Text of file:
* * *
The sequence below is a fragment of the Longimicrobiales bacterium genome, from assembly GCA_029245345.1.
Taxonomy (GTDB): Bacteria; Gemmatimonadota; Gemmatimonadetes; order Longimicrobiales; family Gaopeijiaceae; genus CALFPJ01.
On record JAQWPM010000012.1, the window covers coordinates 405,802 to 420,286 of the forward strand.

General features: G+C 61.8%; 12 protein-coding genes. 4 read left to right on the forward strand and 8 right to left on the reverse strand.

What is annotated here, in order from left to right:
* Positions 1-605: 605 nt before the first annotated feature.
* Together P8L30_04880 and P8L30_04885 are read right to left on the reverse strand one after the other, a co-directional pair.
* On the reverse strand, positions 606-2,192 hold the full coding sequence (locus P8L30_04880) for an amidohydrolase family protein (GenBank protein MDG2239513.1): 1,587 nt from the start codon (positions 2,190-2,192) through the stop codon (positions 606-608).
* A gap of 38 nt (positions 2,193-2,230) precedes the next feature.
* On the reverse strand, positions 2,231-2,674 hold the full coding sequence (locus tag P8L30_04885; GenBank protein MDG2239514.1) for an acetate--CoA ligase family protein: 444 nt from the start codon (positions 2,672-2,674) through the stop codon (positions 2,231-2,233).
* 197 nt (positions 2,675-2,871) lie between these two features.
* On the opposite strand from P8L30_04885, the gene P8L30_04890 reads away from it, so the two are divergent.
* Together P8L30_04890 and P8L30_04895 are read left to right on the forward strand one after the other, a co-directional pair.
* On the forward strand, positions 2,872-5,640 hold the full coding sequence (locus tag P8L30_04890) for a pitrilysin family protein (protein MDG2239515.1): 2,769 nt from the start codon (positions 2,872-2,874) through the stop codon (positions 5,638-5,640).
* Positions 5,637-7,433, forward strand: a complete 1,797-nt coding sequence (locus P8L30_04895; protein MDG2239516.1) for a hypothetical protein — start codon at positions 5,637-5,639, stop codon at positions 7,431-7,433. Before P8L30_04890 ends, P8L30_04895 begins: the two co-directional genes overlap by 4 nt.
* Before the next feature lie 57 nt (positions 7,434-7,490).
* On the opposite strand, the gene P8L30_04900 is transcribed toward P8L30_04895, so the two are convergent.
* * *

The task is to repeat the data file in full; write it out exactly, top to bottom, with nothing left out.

The sequence below is a fragment of the Longimicrobiales bacterium genome, from assembly GCA_029245345.1.
Taxonomy (GTDB): Bacteria; Gemmatimonadota; Gemmatimonadetes; order Longimicrobiales; family Gaopeijiaceae; genus CALFPJ01.
On record JAQWPM010000012.1, the window covers coordinates 405,802 to 420,286 of the forward strand.

General features: G+C 61.8%; 12 protein-coding genes. 4 read left to right on the forward strand and 8 right to left on the reverse strand.

What is annotated here, in order from left to right:
* Positions 1-605: 605 nt before the first annotated feature.
* Together P8L30_04880 and P8L30_04885 are read right to left on the reverse strand one after the other, a co-directional pair.
* On the reverse strand, positions 606-2,192 hold the full coding sequence (locus P8L30_04880) for an amidohydrolase family protein (GenBank protein MDG2239513.1): 1,587 nt from the start codon (positions 2,190-2,192) through the stop codon (positions 606-608).
* A gap of 38 nt (positions 2,193-2,230) precedes the next feature.
* On the reverse strand, positions 2,231-2,674 hold the full coding sequence (locus tag P8L30_04885; GenBank protein MDG2239514.1) for an acetate--CoA ligase family protein: 444 nt from the start codon (positions 2,672-2,674) through the stop codon (positions 2,231-2,233).
* 197 nt (positions 2,675-2,871) lie between these two features.
* On the opposite strand from P8L30_04885, the gene P8L30_04890 reads away from it, so the two are divergent.
* Together P8L30_04890 and P8L30_04895 are read left to right on the forward strand one after the other, a co-directional pair.
* On the forward strand, positions 2,872-5,640 hold the full coding sequence (locus tag P8L30_04890) for a pitrilysin family protein (protein MDG2239515.1): 2,769 nt from the start codon (positions 2,872-2,874) through the stop codon (positions 5,638-5,640).
* Positions 5,637-7,433, forward strand: a complete 1,797-nt coding sequence (locus P8L30_04895; protein MDG2239516.1) for a hypothetical protein — start codon at positions 5,637-5,639, stop codon at positions 7,431-7,433. Before P8L30_04890 ends, P8L30_04895 begins: the two co-directional genes overlap by 4 nt.
* Before the next feature lie 57 nt (positions 7,434-7,490).
* On the opposite strand, the gene P8L30_04900 is transcribed toward P8L30_04895, so the two are convergent.